Research conducted by Dodge Data & Analytics and McKinsey & Company recently identified keeping a project on schedule and cost control as the two most highly valued performance metrics for owners in construction. However, the same data reveals 53% of typical construction projects are completed behind schedule and 66% are completed over budget.
With dismal numbers like that, it's no surprise to see drones becoming a day-to-day tool on construction sites of all sizes.
Before drones, documenting site progress was a challenge, requiring paper-based tracking, or by manned aircraft photography – both inaccurate and expensive. This made it difficult for construction companies to detect issues early, communicate them to stakeholders and implement necessary adjustments to keep on schedule.
While drones are new to construction, they have come a long way in a short time. Just four years ago, companies had to dish out thousands of dollars and endure a multi-month process to get a surveyor the authorisation to fly a drone. Today, certifying a surveyor simply requires passing a 20-minute written test, which can be completed at any of the approx. 200 test centres around the United States. In the same timeframe, the price of drones have decreased by nearly 90% making them a cost-effective solutions. Today’s average drone used on the job site costs around $1,500.
By easily documenting the progress of a project, producing dynamic visuals, and streamlining communication and collaboration, drones are able to improve the overall efficiency of construction projects.
Monitoring site progress
Daily site documentation allows managers to determine if contractors are hitting their targets and, if they aren't, to make whatever modifications are needed to get a project back on track. The real-time photo delivery capabilities of drones not only speed up this process, but also potentially cut weeks off of a project timeline.
In order to properly monitor a job's progress, photographs need to be taken on a weekly basis in order to inform reports of the progress that has been made. Drones allow surveyors to plan automated flights from their devices, ensuring that all visual documentation is consistent – same angles, same altitudes, etc. – throughout the life cycle of a project with the push of a button.
Moving forward, drones will be able to monitor the state of things on an even more microscopic scale. Instead of having surveyors walking sites daily with clickers to track the progress of contractors on thousands of details – how many pillars have been drilled? How many of these have been filled with cement? – drones will be able to use machine learning to identify each of these individual data points and count them automatically. This will help maintain accountability and preserve contractor relationships.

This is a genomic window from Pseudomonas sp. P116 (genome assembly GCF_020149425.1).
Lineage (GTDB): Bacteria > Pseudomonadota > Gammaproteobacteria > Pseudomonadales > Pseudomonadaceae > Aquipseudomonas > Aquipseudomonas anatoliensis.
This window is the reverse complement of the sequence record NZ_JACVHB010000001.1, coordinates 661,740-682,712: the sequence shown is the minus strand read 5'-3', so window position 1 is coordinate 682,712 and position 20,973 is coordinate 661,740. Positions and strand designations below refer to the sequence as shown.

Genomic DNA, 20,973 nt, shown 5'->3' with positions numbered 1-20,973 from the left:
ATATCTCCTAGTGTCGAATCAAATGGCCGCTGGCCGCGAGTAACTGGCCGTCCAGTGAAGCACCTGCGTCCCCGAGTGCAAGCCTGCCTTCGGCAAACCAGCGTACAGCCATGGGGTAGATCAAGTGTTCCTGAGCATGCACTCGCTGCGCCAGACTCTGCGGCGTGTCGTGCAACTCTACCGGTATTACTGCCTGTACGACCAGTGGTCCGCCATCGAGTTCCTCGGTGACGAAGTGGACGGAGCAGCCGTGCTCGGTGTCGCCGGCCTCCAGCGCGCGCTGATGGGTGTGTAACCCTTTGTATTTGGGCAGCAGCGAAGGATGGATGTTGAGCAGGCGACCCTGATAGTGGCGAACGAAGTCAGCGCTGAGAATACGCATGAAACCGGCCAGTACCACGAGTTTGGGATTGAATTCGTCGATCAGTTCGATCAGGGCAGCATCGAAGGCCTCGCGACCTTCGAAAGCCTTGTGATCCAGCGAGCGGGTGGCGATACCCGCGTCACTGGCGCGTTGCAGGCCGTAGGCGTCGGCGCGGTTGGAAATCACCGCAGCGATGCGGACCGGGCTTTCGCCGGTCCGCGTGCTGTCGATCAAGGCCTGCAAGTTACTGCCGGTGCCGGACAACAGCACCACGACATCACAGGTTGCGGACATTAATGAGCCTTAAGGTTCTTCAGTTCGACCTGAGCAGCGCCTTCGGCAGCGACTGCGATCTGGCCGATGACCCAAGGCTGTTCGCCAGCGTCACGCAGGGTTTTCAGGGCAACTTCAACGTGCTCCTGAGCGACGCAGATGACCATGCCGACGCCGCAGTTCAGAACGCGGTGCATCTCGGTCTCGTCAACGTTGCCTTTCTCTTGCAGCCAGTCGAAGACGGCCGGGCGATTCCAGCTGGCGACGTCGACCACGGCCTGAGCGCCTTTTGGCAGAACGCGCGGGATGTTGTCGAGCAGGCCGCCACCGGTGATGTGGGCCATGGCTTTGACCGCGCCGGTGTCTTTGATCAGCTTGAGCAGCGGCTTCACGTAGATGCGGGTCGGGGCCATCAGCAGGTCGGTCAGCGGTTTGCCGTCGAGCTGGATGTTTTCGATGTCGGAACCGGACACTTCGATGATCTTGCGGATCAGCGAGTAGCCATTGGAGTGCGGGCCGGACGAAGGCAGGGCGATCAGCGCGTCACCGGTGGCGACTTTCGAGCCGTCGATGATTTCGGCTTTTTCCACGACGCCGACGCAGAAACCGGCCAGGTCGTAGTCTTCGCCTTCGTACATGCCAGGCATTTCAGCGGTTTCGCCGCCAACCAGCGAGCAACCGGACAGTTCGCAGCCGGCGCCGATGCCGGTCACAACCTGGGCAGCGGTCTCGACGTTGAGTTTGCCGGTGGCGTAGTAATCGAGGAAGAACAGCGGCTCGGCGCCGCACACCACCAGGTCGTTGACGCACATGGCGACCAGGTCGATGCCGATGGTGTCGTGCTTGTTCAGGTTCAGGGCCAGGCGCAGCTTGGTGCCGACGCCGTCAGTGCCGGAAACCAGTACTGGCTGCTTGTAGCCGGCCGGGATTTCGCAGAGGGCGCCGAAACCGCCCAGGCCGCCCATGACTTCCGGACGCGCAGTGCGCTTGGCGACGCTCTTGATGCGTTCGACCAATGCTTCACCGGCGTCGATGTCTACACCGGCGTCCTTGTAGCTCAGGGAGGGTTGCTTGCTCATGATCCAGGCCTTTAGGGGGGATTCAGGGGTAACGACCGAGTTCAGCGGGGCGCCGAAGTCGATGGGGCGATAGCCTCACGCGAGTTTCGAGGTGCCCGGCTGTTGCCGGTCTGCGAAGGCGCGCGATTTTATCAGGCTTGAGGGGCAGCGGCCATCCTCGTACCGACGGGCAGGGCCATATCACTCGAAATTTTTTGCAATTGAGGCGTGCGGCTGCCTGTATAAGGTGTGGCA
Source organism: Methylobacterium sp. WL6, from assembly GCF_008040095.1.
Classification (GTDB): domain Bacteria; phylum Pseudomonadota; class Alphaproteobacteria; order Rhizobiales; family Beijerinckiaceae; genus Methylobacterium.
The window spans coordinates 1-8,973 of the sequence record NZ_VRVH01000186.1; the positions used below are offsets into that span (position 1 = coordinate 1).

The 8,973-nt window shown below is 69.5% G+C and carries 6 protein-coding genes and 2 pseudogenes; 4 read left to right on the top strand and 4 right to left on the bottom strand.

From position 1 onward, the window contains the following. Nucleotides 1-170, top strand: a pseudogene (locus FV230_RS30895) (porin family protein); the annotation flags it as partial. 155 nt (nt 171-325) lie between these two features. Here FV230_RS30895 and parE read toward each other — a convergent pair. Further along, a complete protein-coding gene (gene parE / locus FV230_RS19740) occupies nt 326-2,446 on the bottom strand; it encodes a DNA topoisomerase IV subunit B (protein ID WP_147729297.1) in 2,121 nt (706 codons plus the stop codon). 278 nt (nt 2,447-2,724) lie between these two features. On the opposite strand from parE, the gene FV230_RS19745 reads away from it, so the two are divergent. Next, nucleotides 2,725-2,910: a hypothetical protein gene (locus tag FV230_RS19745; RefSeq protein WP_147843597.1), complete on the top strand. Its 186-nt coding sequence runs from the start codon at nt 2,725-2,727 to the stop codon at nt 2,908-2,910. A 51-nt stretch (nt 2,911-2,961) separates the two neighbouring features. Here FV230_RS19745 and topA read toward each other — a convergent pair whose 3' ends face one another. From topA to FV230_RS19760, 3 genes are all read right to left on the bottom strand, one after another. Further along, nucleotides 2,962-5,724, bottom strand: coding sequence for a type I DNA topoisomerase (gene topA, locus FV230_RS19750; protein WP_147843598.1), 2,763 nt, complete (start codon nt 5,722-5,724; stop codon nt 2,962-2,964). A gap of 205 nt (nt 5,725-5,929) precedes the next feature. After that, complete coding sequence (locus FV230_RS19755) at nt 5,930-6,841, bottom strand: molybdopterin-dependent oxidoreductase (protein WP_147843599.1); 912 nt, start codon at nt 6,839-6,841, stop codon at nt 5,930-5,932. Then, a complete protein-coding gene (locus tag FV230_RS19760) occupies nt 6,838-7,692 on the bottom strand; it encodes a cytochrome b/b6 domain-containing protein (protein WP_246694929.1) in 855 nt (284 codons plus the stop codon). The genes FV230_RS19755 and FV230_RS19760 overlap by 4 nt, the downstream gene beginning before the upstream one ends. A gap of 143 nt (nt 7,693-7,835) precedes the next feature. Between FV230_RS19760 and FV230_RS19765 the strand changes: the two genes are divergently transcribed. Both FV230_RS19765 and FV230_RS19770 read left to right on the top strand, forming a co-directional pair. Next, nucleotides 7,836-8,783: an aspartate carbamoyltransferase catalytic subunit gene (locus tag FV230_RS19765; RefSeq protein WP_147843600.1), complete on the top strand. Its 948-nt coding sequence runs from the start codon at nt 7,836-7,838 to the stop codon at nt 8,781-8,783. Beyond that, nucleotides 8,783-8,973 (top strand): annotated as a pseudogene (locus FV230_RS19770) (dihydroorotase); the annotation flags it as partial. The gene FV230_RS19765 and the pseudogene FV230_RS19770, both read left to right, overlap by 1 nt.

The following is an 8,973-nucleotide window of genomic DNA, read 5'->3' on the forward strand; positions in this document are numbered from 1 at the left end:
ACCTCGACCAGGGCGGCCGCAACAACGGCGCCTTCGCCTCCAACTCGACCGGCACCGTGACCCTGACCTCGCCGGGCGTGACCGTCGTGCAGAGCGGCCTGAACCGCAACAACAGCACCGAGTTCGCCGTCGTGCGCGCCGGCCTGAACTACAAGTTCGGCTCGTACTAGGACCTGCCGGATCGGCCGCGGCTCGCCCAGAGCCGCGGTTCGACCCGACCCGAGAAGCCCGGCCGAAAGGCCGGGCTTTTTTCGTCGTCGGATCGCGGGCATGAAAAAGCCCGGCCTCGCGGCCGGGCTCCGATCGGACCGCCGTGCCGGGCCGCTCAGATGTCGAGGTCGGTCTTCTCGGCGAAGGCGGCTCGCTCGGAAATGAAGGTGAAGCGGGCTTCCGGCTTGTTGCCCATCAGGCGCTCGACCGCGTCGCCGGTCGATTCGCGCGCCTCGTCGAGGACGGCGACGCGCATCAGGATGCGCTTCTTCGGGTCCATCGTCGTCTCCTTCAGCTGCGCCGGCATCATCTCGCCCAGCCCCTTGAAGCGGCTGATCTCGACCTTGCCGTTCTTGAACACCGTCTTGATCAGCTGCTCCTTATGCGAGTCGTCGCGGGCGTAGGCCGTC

Construction teams can also expect drones to soon be capable of delivering pre-scheduled site safety checks and stockpile analysis reports on a daily basis.
Drones can quickly capture aerial imagery of a site that can be stitched together to produce HD maps and 3D models. Being able to fly so close to a site, drones are able to get down to about half-of-a-centimetre-per-pixel resolution, allowing surveyors to easily spot problem like cracks and damaged shingles, even in hard-to-reach places.
The rollout of thermal imaging has also been extremely helpful in identifying structural issues, especially for roof inspections of buildings and massive commercial complexes. These images provide heat signatures that easily show where air conditioners are malfunctioning, where there's water damage, where solar panels are dirty, and so on. This makes it a much safer process for inspectors, who are otherwise forced to scale tall buildings to check for the smallest issues that can compromise infrastructure.
Streamlining communication and collaboration
Drones simplify communication and information sharing, both internally and externally.
After completing aerial photo flights, they are able to produce progress reports immediately, delivering up-to-date, easily digestible visual data. These reports can then be sent directly to headquarters, keeping higher-ups up-to-speed on the progress of a project. By bringing the site back to the office, contractors can easily reference annotated maps and other data to more effectively address current site issues during meetings.
In the field, any design changes that often take weeks of back and forth can be implemented in the moment. Cloud-based software preserves all records in one easy-to-access location, making it easy to distribute information across teams. Further, creating a complete, visual record of a site’s progress allows project managers and engineers to explore trends that can inform future jobs.
With over half of construction projects failing to hit their deadlines and financial targets, it’s crucial that companies look to new technologies for a solution to this trend. With drones, companies open up the potential to complete ahead of schedule and under budget.